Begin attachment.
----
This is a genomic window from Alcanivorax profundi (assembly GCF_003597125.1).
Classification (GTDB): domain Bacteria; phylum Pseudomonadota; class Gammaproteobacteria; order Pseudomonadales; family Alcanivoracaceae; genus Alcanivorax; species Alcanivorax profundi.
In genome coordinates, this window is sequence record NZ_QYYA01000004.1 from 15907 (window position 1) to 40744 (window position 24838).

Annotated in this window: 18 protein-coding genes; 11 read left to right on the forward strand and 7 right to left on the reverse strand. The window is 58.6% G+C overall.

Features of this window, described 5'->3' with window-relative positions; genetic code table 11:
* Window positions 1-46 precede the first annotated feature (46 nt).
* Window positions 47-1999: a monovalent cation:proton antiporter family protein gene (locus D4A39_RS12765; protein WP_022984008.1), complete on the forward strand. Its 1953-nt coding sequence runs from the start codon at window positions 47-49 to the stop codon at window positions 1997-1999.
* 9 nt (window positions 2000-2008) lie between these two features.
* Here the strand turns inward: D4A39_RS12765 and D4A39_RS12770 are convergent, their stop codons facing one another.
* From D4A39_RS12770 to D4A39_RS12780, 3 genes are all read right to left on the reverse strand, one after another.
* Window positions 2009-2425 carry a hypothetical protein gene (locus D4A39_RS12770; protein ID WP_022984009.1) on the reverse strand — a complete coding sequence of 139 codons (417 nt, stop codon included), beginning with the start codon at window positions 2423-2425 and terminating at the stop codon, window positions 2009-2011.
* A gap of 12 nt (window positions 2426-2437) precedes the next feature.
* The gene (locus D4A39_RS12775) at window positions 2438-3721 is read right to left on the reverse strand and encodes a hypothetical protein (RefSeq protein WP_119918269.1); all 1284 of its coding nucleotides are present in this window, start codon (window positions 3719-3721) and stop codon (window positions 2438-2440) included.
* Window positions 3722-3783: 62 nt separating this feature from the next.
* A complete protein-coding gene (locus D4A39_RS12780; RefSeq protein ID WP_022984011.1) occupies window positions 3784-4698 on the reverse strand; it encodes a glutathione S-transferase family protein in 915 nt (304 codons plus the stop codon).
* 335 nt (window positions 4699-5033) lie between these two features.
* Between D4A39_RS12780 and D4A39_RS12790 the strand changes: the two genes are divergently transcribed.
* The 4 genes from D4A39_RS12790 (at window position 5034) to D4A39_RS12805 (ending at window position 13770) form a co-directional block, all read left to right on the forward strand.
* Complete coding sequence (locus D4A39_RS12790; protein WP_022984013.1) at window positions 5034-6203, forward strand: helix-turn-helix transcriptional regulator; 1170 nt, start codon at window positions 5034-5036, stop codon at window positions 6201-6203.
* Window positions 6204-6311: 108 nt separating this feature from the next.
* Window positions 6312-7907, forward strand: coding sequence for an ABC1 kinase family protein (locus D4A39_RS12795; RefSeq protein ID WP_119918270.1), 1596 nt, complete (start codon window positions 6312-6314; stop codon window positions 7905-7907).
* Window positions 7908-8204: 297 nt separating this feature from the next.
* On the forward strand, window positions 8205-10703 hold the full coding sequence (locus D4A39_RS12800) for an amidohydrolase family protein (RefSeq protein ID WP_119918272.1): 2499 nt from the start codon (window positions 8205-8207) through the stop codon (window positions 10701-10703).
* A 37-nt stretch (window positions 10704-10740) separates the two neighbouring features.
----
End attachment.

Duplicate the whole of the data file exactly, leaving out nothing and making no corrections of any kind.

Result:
This is a genomic window from Alcanivorax profundi (assembly GCF_003597125.1).
Classification (GTDB): domain Bacteria; phylum Pseudomonadota; class Gammaproteobacteria; order Pseudomonadales; family Alcanivoracaceae; genus Alcanivorax; species Alcanivorax profundi.
In genome coordinates, this window is sequence record NZ_QYYA01000004.1 from 15907 (window position 1) to 40744 (window position 24838).

Annotated in this window: 18 protein-coding genes; 11 read left to right on the forward strand and 7 right to left on the reverse strand. The window is 58.6% G+C overall.

Features of this window, described 5'->3' with window-relative positions; genetic code table 11:
* Window positions 1-46 precede the first annotated feature (46 nt).
* Window positions 47-1999: a monovalent cation:proton antiporter family protein gene (locus D4A39_RS12765; protein WP_022984008.1), complete on the forward strand. Its 1953-nt coding sequence runs from the start codon at window positions 47-49 to the stop codon at window positions 1997-1999.
* 9 nt (window positions 2000-2008) lie between these two features.
* Here the strand turns inward: D4A39_RS12765 and D4A39_RS12770 are convergent, their stop codons facing one another.
* From D4A39_RS12770 to D4A39_RS12780, 3 genes are all read right to left on the reverse strand, one after another.
* Window positions 2009-2425 carry a hypothetical protein gene (locus D4A39_RS12770; protein ID WP_022984009.1) on the reverse strand — a complete coding sequence of 139 codons (417 nt, stop codon included), beginning with the start codon at window positions 2423-2425 and terminating at the stop codon, window positions 2009-2011.
* A gap of 12 nt (window positions 2426-2437) precedes the next feature.
* The gene (locus D4A39_RS12775) at window positions 2438-3721 is read right to left on the reverse strand and encodes a hypothetical protein (RefSeq protein WP_119918269.1); all 1284 of its coding nucleotides are present in this window, start codon (window positions 3719-3721) and stop codon (window positions 2438-2440) included.
* Window positions 3722-3783: 62 nt separating this feature from the next.
* A complete protein-coding gene (locus D4A39_RS12780; RefSeq protein ID WP_022984011.1) occupies window positions 3784-4698 on the reverse strand; it encodes a glutathione S-transferase family protein in 915 nt (304 codons plus the stop codon).
* 335 nt (window positions 4699-5033) lie between these two features.
* Between D4A39_RS12780 and D4A39_RS12790 the strand changes: the two genes are divergently transcribed.
* The 4 genes from D4A39_RS12790 (at window position 5034) to D4A39_RS12805 (ending at window position 13770) form a co-directional block, all read left to right on the forward strand.
* Complete coding sequence (locus D4A39_RS12790; protein WP_022984013.1) at window positions 5034-6203, forward strand: helix-turn-helix transcriptional regulator; 1170 nt, start codon at window positions 5034-5036, stop codon at window positions 6201-6203.
* Window positions 6204-6311: 108 nt separating this feature from the next.
* Window positions 6312-7907, forward strand: coding sequence for an ABC1 kinase family protein (locus D4A39_RS12795; RefSeq protein ID WP_119918270.1), 1596 nt, complete (start codon window positions 6312-6314; stop codon window positions 7905-7907).
* Window positions 7908-8204: 297 nt separating this feature from the next.
* On the forward strand, window positions 8205-10703 hold the full coding sequence (locus D4A39_RS12800) for an amidohydrolase family protein (RefSeq protein ID WP_119918272.1): 2499 nt from the start codon (window positions 8205-8207) through the stop codon (window positions 10701-10703).
* A 37-nt stretch (window positions 10704-10740) separates the two neighbouring features.